After a 10-year effort was approved by the U.S. Department of Interior in 2015, construction on the $40 million Spokane Tribe Casino began a year later in November. Phase one of what will reportedly be a 10-year $400 million development is now complete and will open Monday evening at 7pm.

Located on 145 acres of ancestral land on U.S. Highway 2 in Airway Heights, Washington, the Spokane Tribe of Indians held a soft opening on Friday evening for local media, tribal officials and few others.

Local news station KREM2 reports that the tribe’s chairwoman, Carol Evans, said, “This is actually on our historical home land and this very land here, West Plains is where we fought one of our few wars in 1858, the Plains War. And so coming full circle we are back in our historical home land, opening a casino, it is a very historical and important day for our Spokane tribal people.”

The Spokane Tribe of Indians is steeped in history and nowhere is that more evident than inside the casino; from the carpet made to mimic salmon skin to the light fixtures which look like fishing baskets, everything has cultural significance.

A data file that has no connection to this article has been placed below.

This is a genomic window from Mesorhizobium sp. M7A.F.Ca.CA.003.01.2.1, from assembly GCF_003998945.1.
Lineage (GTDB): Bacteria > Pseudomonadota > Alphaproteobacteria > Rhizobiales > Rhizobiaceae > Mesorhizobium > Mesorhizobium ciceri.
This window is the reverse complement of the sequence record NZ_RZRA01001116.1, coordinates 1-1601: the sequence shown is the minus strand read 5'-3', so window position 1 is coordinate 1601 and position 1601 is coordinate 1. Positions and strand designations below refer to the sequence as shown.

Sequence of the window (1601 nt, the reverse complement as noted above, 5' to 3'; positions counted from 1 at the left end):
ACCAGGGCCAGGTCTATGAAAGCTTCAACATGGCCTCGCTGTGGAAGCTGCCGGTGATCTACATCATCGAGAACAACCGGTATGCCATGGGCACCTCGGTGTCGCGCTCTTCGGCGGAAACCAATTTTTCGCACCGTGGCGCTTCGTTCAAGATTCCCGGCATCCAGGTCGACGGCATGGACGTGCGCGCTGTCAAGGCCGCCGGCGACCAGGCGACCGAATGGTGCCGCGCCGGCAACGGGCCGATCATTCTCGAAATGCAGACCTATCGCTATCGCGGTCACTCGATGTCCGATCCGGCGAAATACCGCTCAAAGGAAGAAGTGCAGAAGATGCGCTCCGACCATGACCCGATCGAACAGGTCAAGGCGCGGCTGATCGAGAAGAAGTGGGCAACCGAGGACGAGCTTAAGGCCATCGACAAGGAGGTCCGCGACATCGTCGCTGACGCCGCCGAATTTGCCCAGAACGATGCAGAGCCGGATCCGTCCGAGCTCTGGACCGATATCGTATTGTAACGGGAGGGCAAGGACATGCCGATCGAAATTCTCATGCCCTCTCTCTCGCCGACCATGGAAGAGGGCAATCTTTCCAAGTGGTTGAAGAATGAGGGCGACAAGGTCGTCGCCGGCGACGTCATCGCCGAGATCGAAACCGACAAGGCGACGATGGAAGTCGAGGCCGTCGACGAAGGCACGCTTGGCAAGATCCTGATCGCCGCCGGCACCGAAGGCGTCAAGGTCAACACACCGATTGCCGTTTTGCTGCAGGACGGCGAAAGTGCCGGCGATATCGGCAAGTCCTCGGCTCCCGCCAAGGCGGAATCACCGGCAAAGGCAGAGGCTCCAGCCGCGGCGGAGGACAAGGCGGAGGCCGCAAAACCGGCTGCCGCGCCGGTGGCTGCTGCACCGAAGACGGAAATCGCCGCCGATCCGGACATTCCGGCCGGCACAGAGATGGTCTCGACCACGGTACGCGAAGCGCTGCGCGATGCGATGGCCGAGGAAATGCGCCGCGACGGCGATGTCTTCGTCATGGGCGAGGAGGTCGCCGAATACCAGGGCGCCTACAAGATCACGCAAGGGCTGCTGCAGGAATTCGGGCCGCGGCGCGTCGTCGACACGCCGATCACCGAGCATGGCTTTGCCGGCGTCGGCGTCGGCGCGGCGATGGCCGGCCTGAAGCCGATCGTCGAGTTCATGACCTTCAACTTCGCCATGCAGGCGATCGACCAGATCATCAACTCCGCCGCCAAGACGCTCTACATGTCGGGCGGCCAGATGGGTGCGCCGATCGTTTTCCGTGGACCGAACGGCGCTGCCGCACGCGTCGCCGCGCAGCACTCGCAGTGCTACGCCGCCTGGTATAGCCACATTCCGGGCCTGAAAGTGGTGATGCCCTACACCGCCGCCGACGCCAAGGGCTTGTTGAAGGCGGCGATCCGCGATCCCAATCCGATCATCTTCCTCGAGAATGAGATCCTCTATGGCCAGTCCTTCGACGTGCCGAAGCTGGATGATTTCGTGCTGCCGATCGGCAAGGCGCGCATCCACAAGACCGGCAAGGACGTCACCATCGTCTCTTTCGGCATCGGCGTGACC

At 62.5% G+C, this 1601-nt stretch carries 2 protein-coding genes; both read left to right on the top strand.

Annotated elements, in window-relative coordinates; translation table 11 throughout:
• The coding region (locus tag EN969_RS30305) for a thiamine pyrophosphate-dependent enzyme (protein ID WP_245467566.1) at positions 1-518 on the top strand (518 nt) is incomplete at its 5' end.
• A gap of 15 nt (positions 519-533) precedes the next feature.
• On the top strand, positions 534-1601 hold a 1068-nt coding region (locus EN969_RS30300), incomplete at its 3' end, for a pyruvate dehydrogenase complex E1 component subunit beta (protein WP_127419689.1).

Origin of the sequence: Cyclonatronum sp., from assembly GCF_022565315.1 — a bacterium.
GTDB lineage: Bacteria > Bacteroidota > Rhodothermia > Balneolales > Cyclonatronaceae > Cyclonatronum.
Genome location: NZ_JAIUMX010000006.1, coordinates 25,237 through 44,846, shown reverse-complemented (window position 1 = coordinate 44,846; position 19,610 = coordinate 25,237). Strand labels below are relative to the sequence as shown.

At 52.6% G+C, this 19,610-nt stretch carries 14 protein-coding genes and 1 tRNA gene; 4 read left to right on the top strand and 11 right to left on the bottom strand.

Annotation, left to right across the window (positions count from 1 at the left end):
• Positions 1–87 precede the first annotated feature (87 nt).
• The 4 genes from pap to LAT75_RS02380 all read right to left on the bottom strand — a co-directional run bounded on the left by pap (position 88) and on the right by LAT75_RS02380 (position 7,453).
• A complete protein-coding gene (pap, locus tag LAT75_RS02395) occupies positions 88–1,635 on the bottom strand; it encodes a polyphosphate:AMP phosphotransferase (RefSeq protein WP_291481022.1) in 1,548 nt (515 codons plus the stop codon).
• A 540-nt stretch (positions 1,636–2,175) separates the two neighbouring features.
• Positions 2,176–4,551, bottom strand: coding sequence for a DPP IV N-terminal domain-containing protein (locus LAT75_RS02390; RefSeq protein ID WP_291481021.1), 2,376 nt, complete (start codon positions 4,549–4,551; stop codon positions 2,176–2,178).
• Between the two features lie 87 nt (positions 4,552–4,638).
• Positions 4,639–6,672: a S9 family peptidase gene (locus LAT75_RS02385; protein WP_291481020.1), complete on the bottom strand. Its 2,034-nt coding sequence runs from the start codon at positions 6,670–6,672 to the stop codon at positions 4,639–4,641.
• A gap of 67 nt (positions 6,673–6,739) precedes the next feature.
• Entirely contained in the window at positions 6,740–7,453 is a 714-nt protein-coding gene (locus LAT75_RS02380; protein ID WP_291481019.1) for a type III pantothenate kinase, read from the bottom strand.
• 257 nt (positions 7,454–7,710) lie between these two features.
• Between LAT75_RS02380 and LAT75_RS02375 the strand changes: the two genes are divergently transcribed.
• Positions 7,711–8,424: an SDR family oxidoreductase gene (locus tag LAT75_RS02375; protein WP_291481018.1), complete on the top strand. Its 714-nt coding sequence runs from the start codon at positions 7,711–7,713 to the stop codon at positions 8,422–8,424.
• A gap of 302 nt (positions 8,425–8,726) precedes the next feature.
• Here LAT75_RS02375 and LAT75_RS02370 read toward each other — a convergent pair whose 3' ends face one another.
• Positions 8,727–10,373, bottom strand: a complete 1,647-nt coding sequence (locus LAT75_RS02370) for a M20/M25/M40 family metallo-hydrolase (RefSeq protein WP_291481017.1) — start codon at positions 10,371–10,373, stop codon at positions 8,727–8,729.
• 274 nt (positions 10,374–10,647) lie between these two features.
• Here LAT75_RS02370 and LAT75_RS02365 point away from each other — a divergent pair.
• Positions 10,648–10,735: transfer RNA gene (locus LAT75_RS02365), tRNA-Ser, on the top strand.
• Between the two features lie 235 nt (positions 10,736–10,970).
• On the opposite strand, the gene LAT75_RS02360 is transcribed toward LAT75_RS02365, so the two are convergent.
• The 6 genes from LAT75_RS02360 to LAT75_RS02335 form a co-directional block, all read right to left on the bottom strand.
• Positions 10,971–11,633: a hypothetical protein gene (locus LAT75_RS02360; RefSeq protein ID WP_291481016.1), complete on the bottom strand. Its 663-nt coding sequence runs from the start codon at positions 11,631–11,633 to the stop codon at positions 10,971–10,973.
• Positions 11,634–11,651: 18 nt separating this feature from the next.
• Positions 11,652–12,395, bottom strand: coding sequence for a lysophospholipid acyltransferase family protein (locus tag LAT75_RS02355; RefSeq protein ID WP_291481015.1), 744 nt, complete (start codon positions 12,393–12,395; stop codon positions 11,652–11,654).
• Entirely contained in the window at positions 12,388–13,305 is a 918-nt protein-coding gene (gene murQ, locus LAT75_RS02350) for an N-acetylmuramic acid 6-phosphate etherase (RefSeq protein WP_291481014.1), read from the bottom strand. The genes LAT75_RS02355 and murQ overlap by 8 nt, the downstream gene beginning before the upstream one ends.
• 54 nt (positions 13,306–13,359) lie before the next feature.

The 38,000 square foot casino floor offers 450 slot machines, 12 table games, a casual dining restaurant and bar, a deli and gaming-floor bar. There is also a state-of-the-art HVAC filtration system which filters cigarette smoke out of the building and pumps fresh air from outside back inside.

Future plans for the 145-acre site reportedly include the addition of a hotel, restaurants, entertainment venues, shopping and a tribal cultural center, along with long-term plans to expand the casino.

Throughout the years, the tribe has faced opposition from leaders in the community with concerns regarding the casino’s proximity to Fairchild Air Force Base and the Kalispel Tribe, who operate the Northern Quest Resort and Casino located approximately two miles from Spokane tribe Casino.

The Spokane Tribe also own and operate the Two Rivers Casino located just north of Davenport and Chewelah Casino, located in Chewelah. The two casinos, built by the Spokane tribe nearly 30 years ago to pursue gaming for economic development, would soon face competition from the Coeur d’Alene Casino in Worley, Idaho and the Kalispel Tribe’s resort and casino, both sizeable properties.

In spite of the opposition, the Spokane tribe moved forward with construction.

Evans said, “I don’t think the Spokane tribal people have very thought that we would lose, we always knew we would prevail.” The tribal chairman added, “We just open our arms to everyone to come out, have a good time and just enjoy our new casino,” according to the news agency.

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